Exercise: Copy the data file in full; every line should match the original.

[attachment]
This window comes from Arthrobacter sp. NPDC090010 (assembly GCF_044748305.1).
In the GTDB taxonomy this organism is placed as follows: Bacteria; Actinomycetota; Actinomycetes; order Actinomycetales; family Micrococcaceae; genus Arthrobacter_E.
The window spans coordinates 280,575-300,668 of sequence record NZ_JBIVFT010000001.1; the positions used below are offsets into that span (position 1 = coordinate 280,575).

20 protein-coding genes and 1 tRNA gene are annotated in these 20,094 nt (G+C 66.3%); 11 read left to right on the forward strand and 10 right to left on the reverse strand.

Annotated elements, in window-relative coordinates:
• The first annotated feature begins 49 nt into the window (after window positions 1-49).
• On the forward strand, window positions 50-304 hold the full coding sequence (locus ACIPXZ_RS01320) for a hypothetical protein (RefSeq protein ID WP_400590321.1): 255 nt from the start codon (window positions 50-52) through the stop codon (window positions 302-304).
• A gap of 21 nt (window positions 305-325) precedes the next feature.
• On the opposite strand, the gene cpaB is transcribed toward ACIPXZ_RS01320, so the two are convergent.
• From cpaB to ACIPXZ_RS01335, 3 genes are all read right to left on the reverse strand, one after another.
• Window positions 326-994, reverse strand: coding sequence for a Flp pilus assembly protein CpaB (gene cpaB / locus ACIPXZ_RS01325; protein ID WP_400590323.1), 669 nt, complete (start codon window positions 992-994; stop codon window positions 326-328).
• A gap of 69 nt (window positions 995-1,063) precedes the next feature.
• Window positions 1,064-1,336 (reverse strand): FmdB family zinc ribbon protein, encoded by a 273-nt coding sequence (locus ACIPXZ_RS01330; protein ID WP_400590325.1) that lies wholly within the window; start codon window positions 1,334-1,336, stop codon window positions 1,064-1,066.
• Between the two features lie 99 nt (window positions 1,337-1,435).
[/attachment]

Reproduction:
This window comes from Arthrobacter sp. NPDC090010 (assembly GCF_044748305.1).
In the GTDB taxonomy this organism is placed as follows: Bacteria; Actinomycetota; Actinomycetes; order Actinomycetales; family Micrococcaceae; genus Arthrobacter_E.
The window spans coordinates 280,575-300,668 of sequence record NZ_JBIVFT010000001.1; the positions used below are offsets into that span (position 1 = coordinate 280,575).

20 protein-coding genes and 1 tRNA gene are annotated in these 20,094 nt (G+C 66.3%); 11 read left to right on the forward strand and 10 right to left on the reverse strand.

Annotated elements, in window-relative coordinates:
• The first annotated feature begins 49 nt into the window (after window positions 1-49).
• On the forward strand, window positions 50-304 hold the full coding sequence (locus ACIPXZ_RS01320) for a hypothetical protein (RefSeq protein ID WP_400590321.1): 255 nt from the start codon (window positions 50-52) through the stop codon (window positions 302-304).
• A gap of 21 nt (window positions 305-325) precedes the next feature.
• On the opposite strand, the gene cpaB is transcribed toward ACIPXZ_RS01320, so the two are convergent.
• From cpaB to ACIPXZ_RS01335, 3 genes are all read right to left on the reverse strand, one after another.
• Window positions 326-994, reverse strand: coding sequence for a Flp pilus assembly protein CpaB (gene cpaB / locus ACIPXZ_RS01325; protein ID WP_400590323.1), 669 nt, complete (start codon window positions 992-994; stop codon window positions 326-328).
• A gap of 69 nt (window positions 995-1,063) precedes the next feature.
• Window positions 1,064-1,336 (reverse strand): FmdB family zinc ribbon protein, encoded by a 273-nt coding sequence (locus ACIPXZ_RS01330; protein ID WP_400590325.1) that lies wholly within the window; start codon window positions 1,334-1,336, stop codon window positions 1,064-1,066.
• Between the two features lie 99 nt (window positions 1,337-1,435).